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Tuesday, 19 February 2019
Page: 14015

Ms CLAYDON (Newcastle) (18:21): I'm going to begin with a quote from co-chairs June Oscar and Rod Little of the Close the Gap campaign. Just a few days ago, those co-chairs said:

We have had so many promises and so many disappointments. It's well and truly time to match the rhetoric. We cannot continue to return to parliament every year and hear the appalling statistics.

I have a great deal of empathy with that statement. This is the sixth year I have stood to address the Closing the gap report. The fact that, again, in 2019, I stand before the House to say that only two of seven targets remain anywhere near on track fills me with a sadness but also a rage that we seem incapable of doing better when, indeed, we are an incredibly prosperous and wealthy nation. There is a problem with the relationship between government and its First Nations people, and I don't think that we can underestimate the challenges that that brings to this parliament. I will come back to that issue in a moment.

Before going any further, I would like to acknowledge that this parliament again meets on the lands of the Ngunawal and the Ngambri peoples of Canberra and surrounds. I would also like to acknowledge the traditional owners of the country that I get to call home in Newcastle—the Awabakal people and the Worimi people across the harbour into the Port Stephens region. I take that acknowledgement very seriously. Indeed, when I chair our caucus meetings, it is the first thing that I say each and every time. I hope that reminding ourselves of this is not just a trite comment at the beginning of our speeches or at the start of parliament or community events but that it somehow becomes deeply embedded in the Australian psyche—this understanding of First Nations peoples, their place in this nation and the responsibility that we have to create and to forge a mutually respectful partnership.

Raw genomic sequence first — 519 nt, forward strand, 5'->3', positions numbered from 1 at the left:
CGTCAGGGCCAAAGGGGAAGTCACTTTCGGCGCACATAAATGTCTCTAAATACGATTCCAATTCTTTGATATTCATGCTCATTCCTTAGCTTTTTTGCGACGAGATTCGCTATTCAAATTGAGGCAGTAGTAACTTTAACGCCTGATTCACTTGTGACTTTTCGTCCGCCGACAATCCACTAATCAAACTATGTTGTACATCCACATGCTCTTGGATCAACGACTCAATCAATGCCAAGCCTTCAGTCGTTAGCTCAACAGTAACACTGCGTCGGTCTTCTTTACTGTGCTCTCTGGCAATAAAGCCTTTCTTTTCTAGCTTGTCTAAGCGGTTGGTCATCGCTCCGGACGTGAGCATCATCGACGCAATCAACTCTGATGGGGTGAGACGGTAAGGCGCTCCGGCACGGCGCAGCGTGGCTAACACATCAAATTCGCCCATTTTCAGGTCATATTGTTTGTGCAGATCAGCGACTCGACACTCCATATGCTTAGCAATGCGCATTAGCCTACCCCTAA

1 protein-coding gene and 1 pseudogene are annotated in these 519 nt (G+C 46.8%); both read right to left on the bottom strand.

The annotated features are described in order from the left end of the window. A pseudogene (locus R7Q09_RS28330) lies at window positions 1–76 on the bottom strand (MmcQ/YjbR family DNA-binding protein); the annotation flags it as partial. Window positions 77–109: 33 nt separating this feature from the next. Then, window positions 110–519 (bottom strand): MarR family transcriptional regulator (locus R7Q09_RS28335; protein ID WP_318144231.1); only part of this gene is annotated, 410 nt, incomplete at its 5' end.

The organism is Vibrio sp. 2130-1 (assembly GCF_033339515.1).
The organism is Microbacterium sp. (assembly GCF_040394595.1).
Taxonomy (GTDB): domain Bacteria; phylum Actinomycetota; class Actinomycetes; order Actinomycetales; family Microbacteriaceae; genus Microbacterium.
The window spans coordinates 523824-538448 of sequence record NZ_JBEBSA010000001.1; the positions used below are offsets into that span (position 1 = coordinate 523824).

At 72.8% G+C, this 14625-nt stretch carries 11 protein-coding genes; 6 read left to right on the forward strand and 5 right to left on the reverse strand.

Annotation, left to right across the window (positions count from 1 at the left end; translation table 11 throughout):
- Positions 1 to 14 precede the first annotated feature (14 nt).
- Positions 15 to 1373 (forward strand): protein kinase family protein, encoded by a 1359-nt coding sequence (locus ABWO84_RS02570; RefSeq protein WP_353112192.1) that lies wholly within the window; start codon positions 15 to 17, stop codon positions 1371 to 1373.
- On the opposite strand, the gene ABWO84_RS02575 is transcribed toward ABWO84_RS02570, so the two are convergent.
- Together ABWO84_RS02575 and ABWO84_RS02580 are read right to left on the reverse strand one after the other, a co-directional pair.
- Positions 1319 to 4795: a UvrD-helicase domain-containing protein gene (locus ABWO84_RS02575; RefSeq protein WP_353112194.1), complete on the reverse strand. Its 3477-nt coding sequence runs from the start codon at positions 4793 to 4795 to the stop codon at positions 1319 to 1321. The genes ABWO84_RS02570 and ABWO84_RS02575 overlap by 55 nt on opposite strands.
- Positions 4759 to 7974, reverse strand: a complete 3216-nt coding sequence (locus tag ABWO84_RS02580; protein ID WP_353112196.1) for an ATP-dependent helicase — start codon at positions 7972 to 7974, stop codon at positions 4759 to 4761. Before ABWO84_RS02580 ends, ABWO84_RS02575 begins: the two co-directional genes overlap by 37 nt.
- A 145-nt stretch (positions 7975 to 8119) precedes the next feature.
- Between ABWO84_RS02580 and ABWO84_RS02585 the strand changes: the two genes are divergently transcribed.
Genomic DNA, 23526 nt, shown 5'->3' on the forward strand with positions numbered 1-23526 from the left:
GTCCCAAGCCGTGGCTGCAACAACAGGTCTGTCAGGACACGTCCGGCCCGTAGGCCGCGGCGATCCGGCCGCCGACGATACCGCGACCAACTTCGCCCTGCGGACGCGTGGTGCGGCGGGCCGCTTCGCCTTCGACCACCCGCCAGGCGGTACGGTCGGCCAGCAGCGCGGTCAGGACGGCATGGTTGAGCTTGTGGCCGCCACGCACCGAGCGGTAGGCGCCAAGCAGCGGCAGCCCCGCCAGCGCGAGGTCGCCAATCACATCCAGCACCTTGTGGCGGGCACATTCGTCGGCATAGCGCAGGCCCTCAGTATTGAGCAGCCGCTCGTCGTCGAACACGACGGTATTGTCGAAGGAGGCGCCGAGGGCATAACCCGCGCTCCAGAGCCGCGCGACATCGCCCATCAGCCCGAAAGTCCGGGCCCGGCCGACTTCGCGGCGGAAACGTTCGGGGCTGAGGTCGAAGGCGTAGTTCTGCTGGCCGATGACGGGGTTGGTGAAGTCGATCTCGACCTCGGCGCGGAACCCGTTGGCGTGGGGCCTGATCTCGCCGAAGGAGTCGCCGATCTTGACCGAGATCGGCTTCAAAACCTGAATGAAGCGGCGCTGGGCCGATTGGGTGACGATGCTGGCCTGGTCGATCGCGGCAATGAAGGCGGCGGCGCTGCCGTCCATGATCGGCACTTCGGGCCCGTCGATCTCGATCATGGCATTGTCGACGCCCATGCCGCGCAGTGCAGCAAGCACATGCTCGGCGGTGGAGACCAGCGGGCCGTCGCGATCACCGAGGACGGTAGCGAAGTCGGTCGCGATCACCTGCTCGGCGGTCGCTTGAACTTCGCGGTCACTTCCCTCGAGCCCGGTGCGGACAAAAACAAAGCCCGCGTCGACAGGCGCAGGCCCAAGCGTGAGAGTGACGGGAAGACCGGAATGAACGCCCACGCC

I opened with those comments about just how deeply distressing it is to stand in this parliament year after year and report that we have failed. I think the problem is—and I take the point of the member for Berowra before about not wanting to take political pointscoring into this debate—the failure of consecutive governments to find a genuinely respectful, mutual partnership. And, at the risk of sounding partisan now, I think the way that this government responded to the Uluru statement that came down last year has simply embedded that distrust of government. Their quick response was to dismiss that statement, within days, after two years of consultation—two years of First Nations people talking about the kind of relationship they wanted to reset with the Australian people. The First Nations presented a very well-thought-through statement to this parliament. It was one that we weren't sitting at the table for, and one that might have surprised us with some of the content, but it was the wishes of First Nations people. And what did we do—what did the government do? It said outright, 'This cannot happen. This creates a third chamber.' Wrong! That was total misinformation. But that dismissed that statement on day one. I cannot even begin to imagine the pain and sense of betrayal that would've been felt by First Nations people in Australia at that time.